Canon Ambassador Katya Mukhina is an award-winning wedding photographer who shoots couples in extraordinary locations around the world. Here, she shares the story of one of her own favourite images – which wasn’t a wedding shoot at all!
“I’ve been a photographer for sixteen years and at least ten of them were spent travelling to different locations around the world for wedding and elopement photography. In every place I visit, I try to find a location, take a day out and work on a personal project. In many cases, the landscape is beautiful, but I don’t photograph landscapes without people. For me, bringing people to an environment gives it a soul and through them, you can feel how they feel to be in this place. But I usually need to find people who will fit in these pictures. Often when I ask strangers, people look at me and say ‘err…no’, but I’m ok with that – your first try is rarely successful, but I’m brave enough to make my idea come true. In time you find interesting people everywhere who you will connect with and they will say yes.
I was speaking at a Canon Russia roadshow in a Siberian town called Tyumen, and during my talk I noticed a man in the audience standing and listening. Afterwards, he came to find out more about my work and I quickly discovered that he, Mike, is a photographer who also shoots with Canon and loves adventures. I showed him some sets from my adventurous engagement photoshoots, where couples explore unusual locations and he called to his girlfriend, Kate, to come and see them. These shoots are real stories that can’t be told in just an hour, so they can take a day – or several days! – and sometimes I even write a plot or scenario of how it will go, with interesting things happening along the way. He was really interested, and they were a good-looking couple, so I thought “hmmm… why not use this opportunity and ask to photograph them? He was already kind of my soulmate as a photographer, so I thought he would welcome the opportunity. And I already had the perfect location…
Just an hour from the city, an enthusiast architect had decided to make her dream come true – building treehouses and a bus in the forest that you can stay in overnight, like a very basic hotel. I really felt like I had connected this extraordinary place with a cool couple and the very next day we set off to create the story. When I have a great story, I’m very determined and try to do everything quickly, no waiting. I see the person, I see the location, I make it happen. In this case, I was even able to show the pictures and the video the following week at another roadshow. I think it’s important to inspire other photographers to pick up their camera and create something, and this was a good example of how you have to be the artist who makes their own opportunities. But in the moment, inspiring others was secondary. I truly was engaged with this story, this place and this couple.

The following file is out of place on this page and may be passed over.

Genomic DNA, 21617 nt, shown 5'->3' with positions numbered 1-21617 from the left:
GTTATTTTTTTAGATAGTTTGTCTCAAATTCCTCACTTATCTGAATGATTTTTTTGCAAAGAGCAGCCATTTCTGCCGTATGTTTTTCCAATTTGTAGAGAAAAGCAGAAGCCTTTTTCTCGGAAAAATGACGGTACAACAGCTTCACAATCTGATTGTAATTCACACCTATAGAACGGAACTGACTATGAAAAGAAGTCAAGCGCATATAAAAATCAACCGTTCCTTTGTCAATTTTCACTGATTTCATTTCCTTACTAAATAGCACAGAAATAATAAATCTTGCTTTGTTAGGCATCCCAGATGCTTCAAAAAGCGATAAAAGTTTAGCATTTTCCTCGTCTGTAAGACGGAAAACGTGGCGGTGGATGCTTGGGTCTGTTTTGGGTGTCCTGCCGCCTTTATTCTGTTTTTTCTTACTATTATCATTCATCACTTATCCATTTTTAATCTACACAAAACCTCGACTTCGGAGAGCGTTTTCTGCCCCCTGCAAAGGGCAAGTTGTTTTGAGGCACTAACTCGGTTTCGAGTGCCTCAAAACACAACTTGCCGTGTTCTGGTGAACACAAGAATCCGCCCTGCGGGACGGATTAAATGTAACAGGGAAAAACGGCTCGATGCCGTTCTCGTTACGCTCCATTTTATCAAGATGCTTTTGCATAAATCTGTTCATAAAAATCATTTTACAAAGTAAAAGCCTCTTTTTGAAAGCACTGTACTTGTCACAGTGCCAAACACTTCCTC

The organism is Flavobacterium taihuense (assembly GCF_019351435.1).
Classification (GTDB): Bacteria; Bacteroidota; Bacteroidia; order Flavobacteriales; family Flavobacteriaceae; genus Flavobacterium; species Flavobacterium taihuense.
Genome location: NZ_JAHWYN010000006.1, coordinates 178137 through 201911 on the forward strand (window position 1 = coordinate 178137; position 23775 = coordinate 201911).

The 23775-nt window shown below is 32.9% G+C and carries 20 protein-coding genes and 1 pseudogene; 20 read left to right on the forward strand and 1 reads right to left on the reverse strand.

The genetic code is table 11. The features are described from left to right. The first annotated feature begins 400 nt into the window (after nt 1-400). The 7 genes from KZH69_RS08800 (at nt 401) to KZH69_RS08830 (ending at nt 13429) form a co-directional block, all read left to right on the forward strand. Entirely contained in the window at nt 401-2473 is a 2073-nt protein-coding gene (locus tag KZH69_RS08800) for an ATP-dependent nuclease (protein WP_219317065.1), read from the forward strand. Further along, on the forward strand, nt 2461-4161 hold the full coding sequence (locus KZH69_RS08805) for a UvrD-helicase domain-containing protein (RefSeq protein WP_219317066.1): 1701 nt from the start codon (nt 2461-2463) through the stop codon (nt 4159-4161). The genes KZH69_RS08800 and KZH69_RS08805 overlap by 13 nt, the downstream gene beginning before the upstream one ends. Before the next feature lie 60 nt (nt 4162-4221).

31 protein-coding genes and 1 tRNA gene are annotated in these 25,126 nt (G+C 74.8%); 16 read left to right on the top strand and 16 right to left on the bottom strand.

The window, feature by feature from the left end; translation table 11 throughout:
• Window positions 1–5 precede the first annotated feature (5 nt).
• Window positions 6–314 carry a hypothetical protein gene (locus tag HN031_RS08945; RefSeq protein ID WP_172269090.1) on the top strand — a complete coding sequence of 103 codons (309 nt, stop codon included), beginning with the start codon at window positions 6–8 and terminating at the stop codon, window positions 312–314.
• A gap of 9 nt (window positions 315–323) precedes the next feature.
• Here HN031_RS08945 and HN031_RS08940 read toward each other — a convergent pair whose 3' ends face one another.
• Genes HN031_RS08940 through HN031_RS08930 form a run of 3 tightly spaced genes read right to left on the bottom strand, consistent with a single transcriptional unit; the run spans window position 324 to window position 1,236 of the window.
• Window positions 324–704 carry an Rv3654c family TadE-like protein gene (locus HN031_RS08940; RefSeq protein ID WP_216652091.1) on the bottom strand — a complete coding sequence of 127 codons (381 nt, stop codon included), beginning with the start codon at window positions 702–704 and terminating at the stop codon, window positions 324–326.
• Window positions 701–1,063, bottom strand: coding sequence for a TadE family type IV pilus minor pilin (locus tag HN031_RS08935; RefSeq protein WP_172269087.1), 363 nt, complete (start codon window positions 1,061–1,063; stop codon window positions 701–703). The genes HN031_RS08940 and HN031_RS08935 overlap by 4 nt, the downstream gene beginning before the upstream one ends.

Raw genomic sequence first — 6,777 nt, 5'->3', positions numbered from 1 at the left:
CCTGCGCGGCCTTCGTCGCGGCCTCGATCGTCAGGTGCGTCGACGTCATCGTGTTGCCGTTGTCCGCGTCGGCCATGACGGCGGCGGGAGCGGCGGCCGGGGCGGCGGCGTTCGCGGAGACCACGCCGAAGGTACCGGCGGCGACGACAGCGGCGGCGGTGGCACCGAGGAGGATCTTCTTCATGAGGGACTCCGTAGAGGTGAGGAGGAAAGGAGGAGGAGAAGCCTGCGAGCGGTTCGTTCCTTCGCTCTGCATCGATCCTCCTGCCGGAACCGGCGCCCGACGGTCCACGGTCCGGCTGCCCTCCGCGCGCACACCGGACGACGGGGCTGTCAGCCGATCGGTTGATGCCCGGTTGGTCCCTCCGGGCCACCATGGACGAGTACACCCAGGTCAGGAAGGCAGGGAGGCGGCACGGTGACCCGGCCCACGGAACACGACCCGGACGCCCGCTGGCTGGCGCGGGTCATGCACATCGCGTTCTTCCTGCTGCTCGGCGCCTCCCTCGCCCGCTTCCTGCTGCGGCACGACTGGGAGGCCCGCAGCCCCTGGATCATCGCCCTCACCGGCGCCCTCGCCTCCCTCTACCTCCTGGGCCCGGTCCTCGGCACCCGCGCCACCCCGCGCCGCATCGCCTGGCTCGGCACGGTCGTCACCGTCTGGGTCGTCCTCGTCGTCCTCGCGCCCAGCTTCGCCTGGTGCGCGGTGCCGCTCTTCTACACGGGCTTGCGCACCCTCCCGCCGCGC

They were amazed that this place existed and said ‘How did you find it? We’ve lived nearby all our life and we didn’t even know!’ It was perfect. Here we were in a bus with an open fire and the romance of feeling close to the outdoors and away from the city life. The shoot took a day and a half, starting in the evening, so I used the EOS-R, as it’s my favourite camera this year for elopement photoshoots. It let me concentrate on what is happening and I don’t think too much about the technical side, as I see exposure simulation and fully trust eye autofocus even when with a very low light. Plus, you can tilt the screen, look into their eyes, talk to them and take their pictures. When they were exchanging the rings, it was quite an intimate moment so silent mode really worked perfectly.
Here, I was capturing passionate emotions – those romantic first moments.
When we continued the next day, we were already like friends. They were used to the camera and the way I take pictures. They already told me the way they got acquainted, what they love about each other – and what they hate in each other! – their hobbies, everything. So, we had a lot to talk about and all these things help to make a photoshoot very informal and more natural. Even though it was late October, it was about zero degrees. But even so the girl was always frozen because she wanted to look her best, wearing skinny jeans and only one layer of clothes. Because of this we had to wrap her with all the things we had around, and I couldn’t take spontaneous pictures of them in-between the locations while walking. All she would say is ‘I don’t wear thermal clothes.’ How can you survive without them in Siberia? If a person feels cold, pictures can’t look natural, so we put a lot of effort into the shots outside.
They had not been dating for all that long, so when I asked, ‘why don’t we use the rings? Just to symbolise the moment’, the guy was reluctant to put the ring on her finger! That’s why in the pictures he doesn’t put it on the correct finger – the ring finger – but on another. I felt like I couldn’t push him to put it on the right one. I didn’t want to make him feel like he was making a huge commitment, right there. But still when he put the ring on her finger, her eyes said everything. I don’t think she even realised that it was the wrong finger, which was so very funny.
But they were having fun. They were having a new experience together at the beginning of a relationship. A lot of the time I take pictures of couples who have been together for a long time, sometimes five or ten years and it creates a different story. They are used to each other and the way they communicate is less romantic, I would say. Here, I was capturing passionate emotions – those romantic first moments. It was how a honeymoon should be in an ideal world.”
Discover more about Katya on her website.